The Norman Transcript

State/Region

June 23, 2013

Rural Okla. hospitals struggle to recruit doctors

OKLAHOMA CITY — Access to physicians in Oklahoma, especially in rural parts of the state, could become even more limited when the federal health care law kicks in next year and thousands of previously uninsured Oklahomans obtain coverage.

Shortages of primary care physicians across the state could lead to higher patient loads, delays in visits to the doctor and more reliance on other health professionals such as nurse practitioners and physicians assistants when the new health care law goes into effect on Jan. 1, officials said.

“All of a sudden there’s an increase in the number of patients that have insurance,” said Jim Bishop, deputy executive director of the Physician Manpower Training Commission, a state agency that administers programs designed to improve medical care in rural and underserved areas of the state.

“There’s going to be so many people flooding doctor’s offices,” Bishop said. “It’s not going to make physicians happy.”

In 2010, Oklahoma ranked 43rd in the nation in the number of primary care physicians practicing in the state with 2,817, or about 76 doctors per 100,000 residents, according to the Association of American Medical Colleges.

Andy Fosmire, managing director of the Rural Health Association of Oklahoma, said the shortage of primary care providers is worse in rural parts of the state, where access to health care could become more difficult under the health care law.

“There’s a lot of fear that 2014 is going to hit and all of a sudden 30 million people are going to appear at a primary care physician’s doorstep,” Fosmire said. “The potential is there. They’ll have to fill that gap.”

The state already offers a variety of programs to provide financial incentives for physicians who practice in underserved areas of the state. They include a scholarship program that provides $60,000 over four years to primary care providers who practice in rural areas of the state and a medical loan repayment program which provides up to $160,000 over four years to help physicians in underserved areas repay their student loans.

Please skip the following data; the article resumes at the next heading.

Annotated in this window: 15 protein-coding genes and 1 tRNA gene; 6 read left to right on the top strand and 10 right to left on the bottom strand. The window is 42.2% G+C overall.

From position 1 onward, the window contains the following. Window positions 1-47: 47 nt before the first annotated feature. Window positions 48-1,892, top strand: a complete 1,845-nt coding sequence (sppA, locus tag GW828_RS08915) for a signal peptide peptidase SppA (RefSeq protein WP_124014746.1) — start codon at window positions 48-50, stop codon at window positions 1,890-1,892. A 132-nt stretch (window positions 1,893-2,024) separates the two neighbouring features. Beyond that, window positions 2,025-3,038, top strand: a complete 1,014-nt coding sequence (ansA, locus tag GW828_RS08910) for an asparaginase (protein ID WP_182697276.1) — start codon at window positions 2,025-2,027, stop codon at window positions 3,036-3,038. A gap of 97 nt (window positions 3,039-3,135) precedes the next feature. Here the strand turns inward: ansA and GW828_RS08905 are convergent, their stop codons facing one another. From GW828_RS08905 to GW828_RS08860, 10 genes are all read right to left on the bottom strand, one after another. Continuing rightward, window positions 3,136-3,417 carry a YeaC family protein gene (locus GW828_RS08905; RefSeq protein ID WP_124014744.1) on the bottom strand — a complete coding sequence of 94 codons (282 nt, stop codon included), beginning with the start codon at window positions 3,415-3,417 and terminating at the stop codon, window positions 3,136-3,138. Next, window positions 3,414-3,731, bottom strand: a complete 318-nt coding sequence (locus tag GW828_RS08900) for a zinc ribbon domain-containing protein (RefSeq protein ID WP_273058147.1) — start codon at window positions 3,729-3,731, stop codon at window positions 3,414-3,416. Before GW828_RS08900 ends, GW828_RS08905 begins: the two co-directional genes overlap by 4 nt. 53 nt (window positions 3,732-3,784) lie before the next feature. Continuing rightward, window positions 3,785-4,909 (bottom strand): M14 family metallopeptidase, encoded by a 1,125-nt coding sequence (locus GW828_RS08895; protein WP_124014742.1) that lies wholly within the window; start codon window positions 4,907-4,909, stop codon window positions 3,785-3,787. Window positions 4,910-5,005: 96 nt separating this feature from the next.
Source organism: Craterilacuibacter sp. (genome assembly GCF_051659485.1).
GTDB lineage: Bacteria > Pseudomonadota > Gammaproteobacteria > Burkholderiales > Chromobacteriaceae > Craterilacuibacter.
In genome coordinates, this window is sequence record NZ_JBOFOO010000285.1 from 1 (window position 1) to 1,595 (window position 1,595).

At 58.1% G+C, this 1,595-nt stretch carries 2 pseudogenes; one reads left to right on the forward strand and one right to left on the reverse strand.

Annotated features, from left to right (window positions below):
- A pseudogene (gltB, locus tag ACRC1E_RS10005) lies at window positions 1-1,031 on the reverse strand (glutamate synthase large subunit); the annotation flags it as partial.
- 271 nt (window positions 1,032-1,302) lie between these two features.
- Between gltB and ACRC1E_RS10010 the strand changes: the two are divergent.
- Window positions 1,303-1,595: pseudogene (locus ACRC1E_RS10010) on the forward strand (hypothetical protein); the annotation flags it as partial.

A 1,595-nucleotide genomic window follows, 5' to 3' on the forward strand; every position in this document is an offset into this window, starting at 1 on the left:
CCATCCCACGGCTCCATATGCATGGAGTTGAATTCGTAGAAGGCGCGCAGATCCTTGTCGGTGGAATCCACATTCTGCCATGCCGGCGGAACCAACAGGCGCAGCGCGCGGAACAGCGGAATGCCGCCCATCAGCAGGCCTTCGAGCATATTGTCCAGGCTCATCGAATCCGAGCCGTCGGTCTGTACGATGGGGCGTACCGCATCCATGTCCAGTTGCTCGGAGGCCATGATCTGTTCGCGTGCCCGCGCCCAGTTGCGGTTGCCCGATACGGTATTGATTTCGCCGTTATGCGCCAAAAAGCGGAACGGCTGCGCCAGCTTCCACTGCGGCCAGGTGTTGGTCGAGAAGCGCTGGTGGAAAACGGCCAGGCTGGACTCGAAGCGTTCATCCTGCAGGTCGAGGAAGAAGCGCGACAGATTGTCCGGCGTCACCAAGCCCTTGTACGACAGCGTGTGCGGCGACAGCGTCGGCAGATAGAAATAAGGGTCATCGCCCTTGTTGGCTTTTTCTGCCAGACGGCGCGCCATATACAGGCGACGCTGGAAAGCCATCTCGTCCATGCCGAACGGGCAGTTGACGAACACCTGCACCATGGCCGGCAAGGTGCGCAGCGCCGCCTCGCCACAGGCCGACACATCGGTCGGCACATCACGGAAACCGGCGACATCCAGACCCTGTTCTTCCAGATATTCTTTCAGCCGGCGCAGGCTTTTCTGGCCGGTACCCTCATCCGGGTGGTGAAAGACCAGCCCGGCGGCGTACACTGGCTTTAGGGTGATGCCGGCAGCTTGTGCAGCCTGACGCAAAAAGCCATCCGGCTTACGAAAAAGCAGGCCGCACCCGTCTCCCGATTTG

Text Only | Photo Reprints
State/Region
  • Oklahoma Senate approves limits on abortion drug

    OKLAHOMA CITY — The Oklahoma Senate voted overwhelmingly Tuesday to further restrict the use of abortion-inducing drugs in Oklahoma in a bill written in direct response to a recent state Supreme Court decision....

    April 16, 2014

  • March Oklahoma revenue misses mark by 9.1 percent

    OKLAHOMA CITY — Oklahoma’s finance secretary says collections by the general revenue fund fell 9.1 percent below the official estimate in March....

    April 16, 2014

  • University of Tulsa researchers find new species

    TULSA — A salamander first discovered by a University of Tulsa doctoral student in 2011 is being hailed as a new species in an international journal for animal taxonomy....

    April 16, 2014

  • Oklahoma House passes state trooper pay raise bill

    OKLAHOMA CITY — Oklahoma Highway Patrol troopers could get their first pay raise in seven years under a plan given final legislative approval Tuesday, though it remains unclear whether money will be available in the overall state budget to ...

    April 16, 2014

  • Barresi decries plan to eliminate Okla. tests

    OKLAHOMA CITY — Oklahoma State Superintendent Janet Barresi is raising concern about a bill before the Legislature that would eliminate state testing in social studies and geography....

    April 16, 2014

  • State-mandated minimum wage draws ire across state

    OKLAHOMA CITY — Organizers seeking a higher minimum wage in Oklahoma are upset with Gov. Mary Fallin’s decision to sign a bill that prohibits cities in the state from establishing mandatory minimum wage or vacation and sick-day ...

    April 16, 2014

  • Oklahoma’s 8-month streak without tornado falls

    TULSA — After Oklahoma’s eight-month streak without a tornado was snapped this weekend by a pair of suspected twisters, the state’s wild weather jag continued into Monday, with blowing snow from the Panhandle to Tulsa and freezing ...

    April 15, 2014

  • 4 now charged in college player’s death

    OKLAHOMA CITY — A fourth person was charged Monday in the death of an Australian baseball player who was fatally shot as he jogged in a southern Oklahoma neighborhood last summer....

    April 15, 2014

  • Fallin signs minimum wage increase ban

    OKLAHOMA CITY — Cities across Oklahoma are now prohibited from establishing mandatory minimum wage or vacation and sick-day requirements under a bill signed into law Monday by Gov. Mary Fallin....

    April 15, 2014

  • Opponents carve anti-pipeline message

    NELIGH, Neb. — Opponents of a proposed pipeline that would carry oil from Canada south to the Gulf Coast have stamped a massive message of resistance into a Nebraska field that is in the project’s path....

    April 14, 2014